The Institute of Islamic Studies
09/13/2015
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McGill University’s Institute of Islamic Studies was founded, along with the Institute of Islamic Studies Library (ISL), in 1952, and since 1983 both have been housed on the main campus in Morrice Hall.
Until 1 June 2001, the Institute was a teaching unit of the Faculty of Graduate Studies and Research. It is now part of the Faculty of Arts, with its main focus being the disciplined study of Islamic civilization throughout the scope of its history and geographical spread. In its academic programs, it gives attention to the origins of Islam, to the rise of the civilization in which Islamic faith was the vivifying factor, to the forces which shaped the civilization, and the changes it has undergone. It is also concerned with the contemporary dynamics of the Islamic world as Muslims seek to relate their heritage from the past to the present. Courses, seminars and possibilities for research are offered in: Islamic languages (Arabic, Turkish, Persian and Urdu), in Islamic history, in the social and economic institutions of Islam, in Islamic thought, and in modern developments in various regions of the Islamic world.
The work of the Institute is carried out as a joint effort, uniting Muslims and non-Muslims in an attempt to understand Islamic civilization. The teaching staff and students of the Institute include Muslims and non-Muslims from a variety of countries: Canada, U.S.A., France, Romania, Ukraine, Korea, Turkey, Egypt, Ghana, Indonesia, Iran, Lebanon, Pakistan, Kenya, India, Tunis, etc… This strongly-international atmosphere at the Institute provides an opportunity for face-to-face exchange among scholars at various levels. Frequently during the academic year, the Institute invites prominent scholars in the field of Islamic Studies to give lectures which are open to the public.
Throughout its history, the Institute has provided a special outreach service that has brought students to the Institute from a number of African, Asian, and Middle Eastern countries. An important feature of such efforts has been the exchange of visiting professors, which has developed firm links with many important Muslim universities. These have been supported by the Canadian International Development Agency (CIDA), the Ford Foundation, the Rockefeller Foundation, the Aga Khan Foundation, and the Alavi Foundation, among others.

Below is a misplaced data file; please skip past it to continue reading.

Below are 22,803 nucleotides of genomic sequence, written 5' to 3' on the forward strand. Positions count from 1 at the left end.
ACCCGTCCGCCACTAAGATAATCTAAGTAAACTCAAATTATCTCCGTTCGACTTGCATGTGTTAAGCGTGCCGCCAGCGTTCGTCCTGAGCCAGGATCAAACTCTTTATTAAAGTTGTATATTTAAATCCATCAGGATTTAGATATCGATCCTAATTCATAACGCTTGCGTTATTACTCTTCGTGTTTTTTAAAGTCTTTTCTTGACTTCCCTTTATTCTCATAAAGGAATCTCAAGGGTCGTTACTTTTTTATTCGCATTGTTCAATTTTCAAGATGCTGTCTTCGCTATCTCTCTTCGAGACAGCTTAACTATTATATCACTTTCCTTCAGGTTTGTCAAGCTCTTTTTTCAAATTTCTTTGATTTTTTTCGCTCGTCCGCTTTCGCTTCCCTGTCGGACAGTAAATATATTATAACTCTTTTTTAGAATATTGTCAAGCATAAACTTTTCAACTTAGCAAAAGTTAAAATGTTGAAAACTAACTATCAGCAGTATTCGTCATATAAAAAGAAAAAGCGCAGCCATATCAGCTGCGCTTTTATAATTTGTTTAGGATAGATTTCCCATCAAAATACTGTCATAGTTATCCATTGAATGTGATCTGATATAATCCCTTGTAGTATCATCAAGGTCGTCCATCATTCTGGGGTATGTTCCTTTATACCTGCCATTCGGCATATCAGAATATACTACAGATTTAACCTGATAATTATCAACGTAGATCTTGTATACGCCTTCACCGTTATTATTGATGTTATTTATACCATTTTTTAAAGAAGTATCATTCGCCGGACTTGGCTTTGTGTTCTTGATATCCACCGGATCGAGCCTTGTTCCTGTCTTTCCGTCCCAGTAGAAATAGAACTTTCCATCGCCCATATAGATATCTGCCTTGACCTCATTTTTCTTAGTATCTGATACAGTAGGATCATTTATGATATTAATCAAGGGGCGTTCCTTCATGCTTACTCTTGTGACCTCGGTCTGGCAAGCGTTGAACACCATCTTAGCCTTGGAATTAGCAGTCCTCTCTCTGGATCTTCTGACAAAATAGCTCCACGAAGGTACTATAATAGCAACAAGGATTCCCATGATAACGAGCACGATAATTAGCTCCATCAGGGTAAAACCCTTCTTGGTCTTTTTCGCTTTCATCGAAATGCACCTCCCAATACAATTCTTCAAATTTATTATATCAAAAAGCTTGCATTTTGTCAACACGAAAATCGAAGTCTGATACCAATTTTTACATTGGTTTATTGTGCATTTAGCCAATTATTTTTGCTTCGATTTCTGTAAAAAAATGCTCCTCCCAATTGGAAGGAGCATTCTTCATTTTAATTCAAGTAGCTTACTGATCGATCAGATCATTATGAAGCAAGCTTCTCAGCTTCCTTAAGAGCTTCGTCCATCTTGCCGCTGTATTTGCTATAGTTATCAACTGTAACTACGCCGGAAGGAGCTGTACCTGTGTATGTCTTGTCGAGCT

The Islamic Studies Library (ISL), has grown from a modest departmental collection to one of the most important in the field, containing over 110,000 volumes. The ISL is a research library, intended to be of primary use to post-graduate students and faculty, with a reference section at its centre. The ISL’s collection can be divided into three major categories: printed, manuscript and audio-visual materials. All three categories consist of materials in European and Islamic languages: English, French, German, Dutch, Spanish, Italian, Russian, on the one hand, and Arabic, Persian, Turkish (Ottoman and modern), Urdu and Indonesian on the other. The collection is primarily a reflection of the academic interests of the Institute, and teaching and research in Qur’anic Exegesis, Tradition, Jurisprudence, Philosophy, Theology, Sufism, Shiite Thought, History and Modern Development in the Muslim world, as well as instruction in the various Islamic languages.

History of the Institute
The Continent’s first Institute of Islamic Studies was established at McGill University in 1952 by Wilfred Cantwell Smith.
After obtaining, in 1939, his BA in Oriental Languages from the University of Toronto, Smith worked for seven years as a missionary in India teaching Indian and Islamic history. During that time in Lahore, he was ordained in the United Church of North India and published his first book, Modern Islam in India: A Social Analysis, which was banned in India due to its communist approach. Smith also witnessed the bloody partition of India and Pakistan, and it was this consciousness that pervaded his outlook on the teaching and practice of religion, notes Sheila McDonough, a former student of Smith and retired professor of religion at Concordia University.
After obtaining his PhD from Princeton University in 1948, Smith was hired by the McGill Faculty of Divinity as the WM Birks Professor of Comparative Religion where he pursued his interest in Islam and seized the opportunity to found the McGill Institute of Islamic Studies. Professor Smith placed great emphasis on religion since he was convinced that the history of the Muslim people could not be understood without recognizing that religion was the key, as well as the most important single force in the formation and development of the Islamic civilization.
Smith also believed that a long range study of the processes at work in the modern Muslim world could not be achieved by non-Muslims studying in a non-Muslim institution without the presence of Muslims. He therefore founded the Institute, including the library, in response to the dilemma of how to study these processes in way that would involve Muslims and non-Muslims alike and would use the best of contemporary scholarly methods to approach the data of the tumultuous Muslim world. Each day, Smith would organize a four o’clock tea in which East would meet West as all members of the Institute — students, librarians and faculty — would gather together for a time of discussion in order to foster mutual understanding.
One of Smith’s greatest gifts to McGill is the creation of the Islamic Studies Library. Beginning with only 250 books, the library now holds more than 110,000 volumes, half of them in Islamic Languages, and a collection of periodicals not easily found elsewhere. Thanks to Professor Smith, the ISL is counted among the major North American collections in Islamic Studies

http: www.mcgill.ca/islamicstudies/

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